Adrian straightened and gently seized her shoulders, the pleading note in his voice more unsettling than any roar. “Have you forgotten that four women have died in the last fortnight? That their bodies were drained of every last drop of blood, then left to rot in the alleys of Charing Cross and Whitechapel? I’ve spent the last five years driving nearly every vampire from the borders of this city. Do you believe in your heart that it could be pure happenstance that these murders took place just as Julian was rumored to have returned to London?”

She met his gaze squarely. “Do you believe in your heart that your own brother is capable of committing such atrocities?”

Adrian’s hands fell away from her, fisting helplessly at his sides. “I no longer know what he might be capable of. I no longer know him at all. But he is
brother. And
responsibility. If anyone is to confront him about these
murders, it will be me.” He exchanged another guarded look with Caroline. “I’ll go first thing in the morning.”

“In the morning?” Portia echoed. “While he slumbers? When he’s at his weakest and most vulnerable?”

Caroline made a small sound of distress, but Portia couldn’t seem to stop.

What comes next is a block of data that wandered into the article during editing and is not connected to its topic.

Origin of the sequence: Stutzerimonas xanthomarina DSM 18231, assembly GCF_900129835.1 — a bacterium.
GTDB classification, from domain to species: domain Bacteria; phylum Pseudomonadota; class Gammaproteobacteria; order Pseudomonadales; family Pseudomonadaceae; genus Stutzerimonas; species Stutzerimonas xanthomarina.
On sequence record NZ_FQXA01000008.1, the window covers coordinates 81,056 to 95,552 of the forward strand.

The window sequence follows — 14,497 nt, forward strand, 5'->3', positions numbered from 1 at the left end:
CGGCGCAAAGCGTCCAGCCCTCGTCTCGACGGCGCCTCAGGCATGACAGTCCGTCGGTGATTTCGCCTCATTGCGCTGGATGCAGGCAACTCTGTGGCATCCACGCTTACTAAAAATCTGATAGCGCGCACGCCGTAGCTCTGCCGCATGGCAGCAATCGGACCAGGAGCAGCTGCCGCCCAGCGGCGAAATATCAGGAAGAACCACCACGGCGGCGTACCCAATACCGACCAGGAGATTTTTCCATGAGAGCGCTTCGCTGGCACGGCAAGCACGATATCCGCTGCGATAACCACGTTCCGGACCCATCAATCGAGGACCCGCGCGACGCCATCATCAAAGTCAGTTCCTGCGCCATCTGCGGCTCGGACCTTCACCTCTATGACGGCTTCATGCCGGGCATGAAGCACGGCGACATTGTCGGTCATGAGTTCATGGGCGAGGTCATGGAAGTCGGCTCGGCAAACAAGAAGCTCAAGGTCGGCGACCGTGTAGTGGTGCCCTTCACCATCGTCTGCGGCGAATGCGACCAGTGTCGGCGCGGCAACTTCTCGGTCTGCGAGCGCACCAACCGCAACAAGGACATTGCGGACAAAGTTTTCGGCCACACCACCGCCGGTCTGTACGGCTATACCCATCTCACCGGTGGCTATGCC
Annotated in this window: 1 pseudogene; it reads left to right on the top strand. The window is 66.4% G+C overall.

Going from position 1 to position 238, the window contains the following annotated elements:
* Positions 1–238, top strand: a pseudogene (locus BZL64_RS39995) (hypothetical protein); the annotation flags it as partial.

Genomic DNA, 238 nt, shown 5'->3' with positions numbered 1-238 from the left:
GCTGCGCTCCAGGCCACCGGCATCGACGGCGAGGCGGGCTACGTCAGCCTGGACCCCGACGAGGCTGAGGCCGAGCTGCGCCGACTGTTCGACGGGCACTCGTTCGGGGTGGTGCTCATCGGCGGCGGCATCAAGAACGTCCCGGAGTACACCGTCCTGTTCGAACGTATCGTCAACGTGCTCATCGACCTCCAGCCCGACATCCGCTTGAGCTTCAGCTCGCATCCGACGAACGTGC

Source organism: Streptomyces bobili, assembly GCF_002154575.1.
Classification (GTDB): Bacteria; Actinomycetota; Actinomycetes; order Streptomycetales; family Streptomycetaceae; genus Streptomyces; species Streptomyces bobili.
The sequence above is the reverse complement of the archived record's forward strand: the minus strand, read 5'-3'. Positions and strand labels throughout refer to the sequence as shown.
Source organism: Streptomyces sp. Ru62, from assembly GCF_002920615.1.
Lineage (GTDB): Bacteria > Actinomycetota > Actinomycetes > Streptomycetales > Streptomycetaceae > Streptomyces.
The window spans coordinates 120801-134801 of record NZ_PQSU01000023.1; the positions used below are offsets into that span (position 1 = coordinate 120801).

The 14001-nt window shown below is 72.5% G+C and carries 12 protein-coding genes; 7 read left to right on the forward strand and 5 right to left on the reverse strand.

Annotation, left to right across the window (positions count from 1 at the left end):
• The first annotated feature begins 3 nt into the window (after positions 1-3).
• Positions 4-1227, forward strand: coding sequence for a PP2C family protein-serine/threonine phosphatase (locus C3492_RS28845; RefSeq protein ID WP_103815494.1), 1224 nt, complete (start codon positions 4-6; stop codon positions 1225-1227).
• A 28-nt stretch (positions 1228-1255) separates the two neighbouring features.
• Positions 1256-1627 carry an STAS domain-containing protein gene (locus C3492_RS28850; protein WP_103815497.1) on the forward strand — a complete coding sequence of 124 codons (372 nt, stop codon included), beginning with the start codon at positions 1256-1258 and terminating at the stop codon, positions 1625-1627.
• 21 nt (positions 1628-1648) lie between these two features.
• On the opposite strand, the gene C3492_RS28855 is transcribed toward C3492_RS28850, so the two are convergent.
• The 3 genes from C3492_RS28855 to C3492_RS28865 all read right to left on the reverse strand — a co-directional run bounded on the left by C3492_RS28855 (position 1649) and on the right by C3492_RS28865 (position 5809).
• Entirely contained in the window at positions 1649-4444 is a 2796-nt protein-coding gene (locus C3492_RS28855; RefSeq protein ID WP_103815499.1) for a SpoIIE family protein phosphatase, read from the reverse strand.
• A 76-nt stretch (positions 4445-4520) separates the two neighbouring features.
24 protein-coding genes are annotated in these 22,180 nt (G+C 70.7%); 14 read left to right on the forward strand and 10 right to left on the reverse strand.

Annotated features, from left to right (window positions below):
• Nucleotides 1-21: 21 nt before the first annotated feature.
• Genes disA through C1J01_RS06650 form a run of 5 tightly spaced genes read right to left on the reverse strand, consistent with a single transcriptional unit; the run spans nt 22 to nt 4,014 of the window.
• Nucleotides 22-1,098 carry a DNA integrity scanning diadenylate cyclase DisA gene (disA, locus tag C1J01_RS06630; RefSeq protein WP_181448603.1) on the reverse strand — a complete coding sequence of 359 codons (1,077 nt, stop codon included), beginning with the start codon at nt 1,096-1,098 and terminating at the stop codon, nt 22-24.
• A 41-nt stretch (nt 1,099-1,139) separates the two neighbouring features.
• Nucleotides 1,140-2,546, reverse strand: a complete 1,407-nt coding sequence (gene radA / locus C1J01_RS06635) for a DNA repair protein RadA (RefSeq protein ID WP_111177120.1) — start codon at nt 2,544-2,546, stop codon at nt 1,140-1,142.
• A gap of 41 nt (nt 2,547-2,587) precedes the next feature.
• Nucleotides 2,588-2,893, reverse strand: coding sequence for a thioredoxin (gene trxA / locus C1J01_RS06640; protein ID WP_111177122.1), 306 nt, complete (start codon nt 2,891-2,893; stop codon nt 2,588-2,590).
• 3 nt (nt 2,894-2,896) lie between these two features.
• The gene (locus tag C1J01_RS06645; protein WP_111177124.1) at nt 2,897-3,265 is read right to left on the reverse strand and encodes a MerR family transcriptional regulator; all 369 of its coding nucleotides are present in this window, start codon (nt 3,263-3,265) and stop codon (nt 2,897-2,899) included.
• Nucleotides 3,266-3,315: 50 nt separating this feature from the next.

“I know
what happens to vampires when you come calling in the morning, Adrian. So which weapons will you take with you? The crucifix? The stakes? Your crossbow? You’ve dispatched many a savage fiend with that particular weapon. I suppose it was inevitable that Julian would someday feel its sting.”

Adrian touched his fingertips to the burgundy velvet choker that adorned her slender throat, the regret in his eyes making him look far older than his thirty-five years. “Better that he would feel my sting than that you—or any other woman—would feel his.”

As he strode from the room, Portia turned to Caroline, desperately hoping to find an ally in her sister. After all, hadn’t she once helped Caroline prove that Adrian wasn’t the villain everyone believed him to be?

But Caroline simply shook her head. “Oh, Portia, why must you make this more difficult for him than it already is? If Adrian hadn’t been forced to destroy Duvalier to protect me,” she said, referring to the ruthless vampire who had turned Julian into a vampire by sucking his soul out of him at the moment of his death, “then Julian might have retrieved his soul a long time ago. He never would have had to go searching for the vampire who sired Duvalier. Adrian fought so hard and so long to save his brother. How do you think he feels now, knowing that he may very well have failed? Knowing that innocent women may have suffered and died because of that failure?” She scooped her daughter into her arms and followed her husband from the room, shooting Portia one last reproachful look. Eloisa peered over her mother’s shoulder, her own big gray eyes bewildered.

Portia blew out a beleaguered sigh. She supposed it had been naïve of her to expect her family to open their arms and their hearts to welcome home the prodigal vampire. For all she knew, Julian might be every bit as lost as they feared him to be.

But some small corner of her heart rejected